European PVC loses premium over global markets; Oct calls for hikes
Import prices in major markets surpass previous peaks
According to ChemOrbis Price Index, import PVC K67 prices in India, Turkey and Egypt broke their previous peaks seen in March-April and hit fresh records in September amid deepening shipping crisis and tighter supplies.
India’s import market stayed at all-time highs despite some resistance to high-end PVC offers, widening its premium over China and Southeast Asia.
Turkey has borne the brunt of global PVC shortage due to its dependence on imports, offering the highest netback among all. In Egypt, PVC prices also went through the roof amid a lack of imports and persistent supply constraints, which were exacerbated by TCI Sanmar’s absence.
However, import PVC K67 prices in Southeast Asia and China are yet to reach their previous peaks in March-April. Meanwhile, China’s energy consumption curbs led to reduced PVC supplies, while the ripple effect from China’s energy reduction targets will be closely tracked as it has an impact both on petrochemical and manufacturing plants.
Europe starts trading below Turkey, Egypt
Europe’s PVC market had been trading at a premium over other global markets including Turkey, Egypt, China, India, and Southeast Asia from April-May to late August.
After sustaining its premium on the back of supply tightness for 3-4 months, Europe’s PVC market lost its premium over Turkey, Egypt, and India.
PVC K67-68 prices in Northwest Europe started to trade below Turkey’s duty-free import levels by the end of August, while they moved below K67-68 prices on CIF Egypt basis as of early September. The US dollar equivalence of spot K67-68 prices in Northwest Europe stood $215/ton below Turkey, while prices were $145/ton below Egypt as of last week. Meanwhile, European prices started to trade at par with import prices in India as of last week as the gap between the two has been narrowing since late July.
Even though the European PVC market still maintains its premium over China and SEA, the price gap has been narrowing since July-August in accordance with a steady uptrend trend seen in these markets. The gap with Southeast Asia and China shrank to $375/ton and $340/ton, respectively.
Spillover sentiment keeps Oct outlook firm
The majority of players expect PVC prices to gain further ground, citing the spillover sentiment from global firming. Prices are also likely to be supported by a strong demand in downstream markets, despite a prolonged period of all-time high levels. Still, this factor may keep potential hikes for October in check.
Sellers feel another round of hikes will be low-hanging fruits next month as they were struggling to keep up with demand and experiencing months of backlogs. Activities in the building and construction sectors may remain robust in the near term, while it is dependent on the weather amongst other things.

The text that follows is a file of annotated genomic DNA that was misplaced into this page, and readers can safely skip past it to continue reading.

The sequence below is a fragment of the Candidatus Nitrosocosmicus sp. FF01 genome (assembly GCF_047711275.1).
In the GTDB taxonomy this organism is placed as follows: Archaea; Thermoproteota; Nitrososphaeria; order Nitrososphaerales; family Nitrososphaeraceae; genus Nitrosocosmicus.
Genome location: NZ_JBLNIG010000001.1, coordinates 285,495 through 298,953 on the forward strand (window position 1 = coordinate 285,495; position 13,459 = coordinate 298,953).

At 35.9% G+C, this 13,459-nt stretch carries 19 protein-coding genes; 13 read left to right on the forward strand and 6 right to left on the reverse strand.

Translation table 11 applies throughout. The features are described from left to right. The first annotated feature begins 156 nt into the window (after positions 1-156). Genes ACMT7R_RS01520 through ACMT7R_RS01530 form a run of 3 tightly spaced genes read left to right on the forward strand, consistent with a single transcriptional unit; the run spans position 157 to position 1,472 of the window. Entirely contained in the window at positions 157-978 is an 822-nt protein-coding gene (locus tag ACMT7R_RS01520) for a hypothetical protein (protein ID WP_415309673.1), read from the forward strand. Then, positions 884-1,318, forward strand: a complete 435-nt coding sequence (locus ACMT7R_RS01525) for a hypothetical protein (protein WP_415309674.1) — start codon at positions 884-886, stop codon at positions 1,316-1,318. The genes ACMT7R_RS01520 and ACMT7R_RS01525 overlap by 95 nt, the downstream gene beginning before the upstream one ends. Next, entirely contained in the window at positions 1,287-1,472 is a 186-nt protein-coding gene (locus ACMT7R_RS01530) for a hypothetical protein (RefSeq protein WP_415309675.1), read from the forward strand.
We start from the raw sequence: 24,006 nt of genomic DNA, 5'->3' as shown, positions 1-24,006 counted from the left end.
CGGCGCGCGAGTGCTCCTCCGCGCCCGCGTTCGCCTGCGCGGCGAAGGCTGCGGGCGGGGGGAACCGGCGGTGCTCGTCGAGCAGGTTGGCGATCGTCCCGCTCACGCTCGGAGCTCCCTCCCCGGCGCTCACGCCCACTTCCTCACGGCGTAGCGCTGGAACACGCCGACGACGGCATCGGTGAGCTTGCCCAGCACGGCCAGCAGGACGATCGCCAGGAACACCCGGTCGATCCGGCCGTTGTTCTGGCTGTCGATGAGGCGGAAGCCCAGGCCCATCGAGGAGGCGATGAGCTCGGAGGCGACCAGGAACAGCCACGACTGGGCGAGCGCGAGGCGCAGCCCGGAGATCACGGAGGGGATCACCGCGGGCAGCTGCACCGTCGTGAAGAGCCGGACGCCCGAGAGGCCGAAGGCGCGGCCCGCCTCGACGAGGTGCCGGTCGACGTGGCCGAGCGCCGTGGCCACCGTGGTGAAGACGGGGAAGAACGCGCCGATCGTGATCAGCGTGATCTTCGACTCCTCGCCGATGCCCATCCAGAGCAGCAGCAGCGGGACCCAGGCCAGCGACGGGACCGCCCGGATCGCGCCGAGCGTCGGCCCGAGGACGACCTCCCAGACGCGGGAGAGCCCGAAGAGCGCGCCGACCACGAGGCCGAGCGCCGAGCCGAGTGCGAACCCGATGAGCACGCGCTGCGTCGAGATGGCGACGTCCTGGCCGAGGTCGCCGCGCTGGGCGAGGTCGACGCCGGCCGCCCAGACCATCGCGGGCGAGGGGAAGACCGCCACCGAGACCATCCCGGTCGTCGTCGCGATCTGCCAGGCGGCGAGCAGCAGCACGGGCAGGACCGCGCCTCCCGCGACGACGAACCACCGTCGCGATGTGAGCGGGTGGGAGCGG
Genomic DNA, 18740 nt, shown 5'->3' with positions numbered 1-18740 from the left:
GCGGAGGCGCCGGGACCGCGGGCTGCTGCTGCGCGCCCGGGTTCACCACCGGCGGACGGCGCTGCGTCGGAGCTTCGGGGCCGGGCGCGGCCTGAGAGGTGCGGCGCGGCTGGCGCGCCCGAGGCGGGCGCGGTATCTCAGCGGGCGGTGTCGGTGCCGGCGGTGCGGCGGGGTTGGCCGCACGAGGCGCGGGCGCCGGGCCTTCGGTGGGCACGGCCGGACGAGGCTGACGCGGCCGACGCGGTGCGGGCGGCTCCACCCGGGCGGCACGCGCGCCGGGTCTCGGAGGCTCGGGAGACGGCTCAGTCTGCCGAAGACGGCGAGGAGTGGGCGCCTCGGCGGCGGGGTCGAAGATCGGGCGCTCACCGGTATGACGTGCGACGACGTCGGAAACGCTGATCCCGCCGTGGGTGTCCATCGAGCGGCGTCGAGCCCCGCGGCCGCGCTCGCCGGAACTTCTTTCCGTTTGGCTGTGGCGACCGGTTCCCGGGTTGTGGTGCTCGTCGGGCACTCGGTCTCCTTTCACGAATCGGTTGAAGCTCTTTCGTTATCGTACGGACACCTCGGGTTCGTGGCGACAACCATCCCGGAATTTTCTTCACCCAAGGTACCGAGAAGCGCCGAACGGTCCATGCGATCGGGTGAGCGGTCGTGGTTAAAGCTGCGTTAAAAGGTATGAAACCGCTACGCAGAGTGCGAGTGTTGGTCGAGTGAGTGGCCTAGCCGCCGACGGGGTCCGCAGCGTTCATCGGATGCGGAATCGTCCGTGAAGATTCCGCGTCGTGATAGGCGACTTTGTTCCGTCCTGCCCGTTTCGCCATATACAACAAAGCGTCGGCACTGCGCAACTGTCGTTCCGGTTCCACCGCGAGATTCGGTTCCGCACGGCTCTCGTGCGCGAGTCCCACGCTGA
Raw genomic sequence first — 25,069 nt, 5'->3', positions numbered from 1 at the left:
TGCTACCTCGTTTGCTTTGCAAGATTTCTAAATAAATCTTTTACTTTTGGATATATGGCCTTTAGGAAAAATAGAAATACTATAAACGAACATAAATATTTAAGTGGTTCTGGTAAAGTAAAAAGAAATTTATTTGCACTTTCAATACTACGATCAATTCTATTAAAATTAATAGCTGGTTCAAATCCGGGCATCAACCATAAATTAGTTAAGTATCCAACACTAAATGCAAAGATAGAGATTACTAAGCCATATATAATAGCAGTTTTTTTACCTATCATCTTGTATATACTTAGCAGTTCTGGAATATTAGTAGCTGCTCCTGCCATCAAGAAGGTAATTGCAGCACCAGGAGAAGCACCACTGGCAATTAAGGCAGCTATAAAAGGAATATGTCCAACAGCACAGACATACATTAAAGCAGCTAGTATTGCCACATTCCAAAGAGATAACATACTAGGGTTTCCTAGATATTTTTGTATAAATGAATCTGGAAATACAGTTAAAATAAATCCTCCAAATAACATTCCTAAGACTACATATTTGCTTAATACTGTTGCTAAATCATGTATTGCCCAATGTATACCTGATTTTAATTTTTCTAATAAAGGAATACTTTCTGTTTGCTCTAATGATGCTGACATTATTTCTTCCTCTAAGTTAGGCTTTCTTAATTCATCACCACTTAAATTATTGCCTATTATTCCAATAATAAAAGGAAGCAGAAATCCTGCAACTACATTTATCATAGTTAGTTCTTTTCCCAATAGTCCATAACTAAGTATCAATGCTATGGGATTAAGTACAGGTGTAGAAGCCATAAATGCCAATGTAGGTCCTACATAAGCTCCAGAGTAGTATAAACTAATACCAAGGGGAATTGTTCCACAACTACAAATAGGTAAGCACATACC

Rising production costs add to bullish expectations
Needless to say, soaring energy prices also put pressure on end pricing both in the upstream and downstream markets. There are multiple reasons behind the price surge, from low European energy stocks and US storms that curbed Texas gas exports, to rebounding demand as economies reopen, according to the Financial Times.
Things do not seem rosier, with expectations for bigger hikes when peak winter demand kicks in.
Kem One will start implementing energy surcharge on its PVC prices from October 1st to reflect higher input costs.
Little supply relief in sight
Last but not least, Europe is running low on PVC supplies amid planned and unplanned outages, with little relief in sight.
Inovyn declared force majeure on PVC supplies from Rheinberg, Germany on September 17. Kem One, Vynova and Vinnolit’s force majeures remained in place, while there are a slew of PVC turnarounds paving the way for reduced spot parcels. Spolana, Vynova and Kem One’s PVC plants will be offline during October for a planned turnaround.
According to the newly launched ChemOrbis feature Production News Pro, 167,000 tons of European PVC and upstream capacity have been offline in September. This figure represents a sharp fall in availability from August, with September turnarounds having clearly added to the tight supply situation. Meanwhile, it appears that lost capacity will not come back online in October.
Adding to the bullish scene has been a lack of imports from Egypt and the US amid logistical mishaps and long lead times. Moreover, import sources may prefer to divert their allocations to the higher netback regions.
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